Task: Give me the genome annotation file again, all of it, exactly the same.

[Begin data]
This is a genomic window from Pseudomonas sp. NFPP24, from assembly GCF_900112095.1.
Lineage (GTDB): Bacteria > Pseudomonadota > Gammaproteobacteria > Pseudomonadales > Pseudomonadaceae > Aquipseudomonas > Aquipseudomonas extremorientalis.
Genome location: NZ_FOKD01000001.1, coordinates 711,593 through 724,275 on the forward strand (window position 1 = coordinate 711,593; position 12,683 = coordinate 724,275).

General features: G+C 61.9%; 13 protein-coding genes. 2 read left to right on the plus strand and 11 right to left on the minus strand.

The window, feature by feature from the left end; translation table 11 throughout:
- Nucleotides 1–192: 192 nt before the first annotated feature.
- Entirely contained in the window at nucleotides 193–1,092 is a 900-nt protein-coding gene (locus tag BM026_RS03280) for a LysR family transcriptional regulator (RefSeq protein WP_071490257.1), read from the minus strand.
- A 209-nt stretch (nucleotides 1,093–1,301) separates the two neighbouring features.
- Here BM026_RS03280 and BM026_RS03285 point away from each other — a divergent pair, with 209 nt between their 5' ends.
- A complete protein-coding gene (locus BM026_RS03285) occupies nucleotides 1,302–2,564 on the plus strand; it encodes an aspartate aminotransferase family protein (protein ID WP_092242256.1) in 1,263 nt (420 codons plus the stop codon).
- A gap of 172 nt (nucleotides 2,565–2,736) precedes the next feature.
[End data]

This is a genomic window from Pseudomonas sp. NFPP24, from assembly GCF_900112095.1.
Lineage (GTDB): Bacteria > Pseudomonadota > Gammaproteobacteria > Pseudomonadales > Pseudomonadaceae > Aquipseudomonas > Aquipseudomonas extremorientalis.
Genome location: NZ_FOKD01000001.1, coordinates 711,593 through 724,275 on the forward strand (window position 1 = coordinate 711,593; position 12,683 = coordinate 724,275).

General features: G+C 61.9%; 13 protein-coding genes. 2 read left to right on the plus strand and 11 right to left on the minus strand.

The window, feature by feature from the left end; translation table 11 throughout:
- Nucleotides 1–192: 192 nt before the first annotated feature.
- Entirely contained in the window at nucleotides 193–1,092 is a 900-nt protein-coding gene (locus tag BM026_RS03280) for a LysR family transcriptional regulator (RefSeq protein WP_071490257.1), read from the minus strand.
- A 209-nt stretch (nucleotides 1,093–1,301) separates the two neighbouring features.
- Here BM026_RS03280 and BM026_RS03285 point away from each other — a divergent pair, with 209 nt between their 5' ends.
- A complete protein-coding gene (locus BM026_RS03285) occupies nucleotides 1,302–2,564 on the plus strand; it encodes an aspartate aminotransferase family protein (protein ID WP_092242256.1) in 1,263 nt (420 codons plus the stop codon).
- A gap of 172 nt (nucleotides 2,565–2,736) precedes the next feature.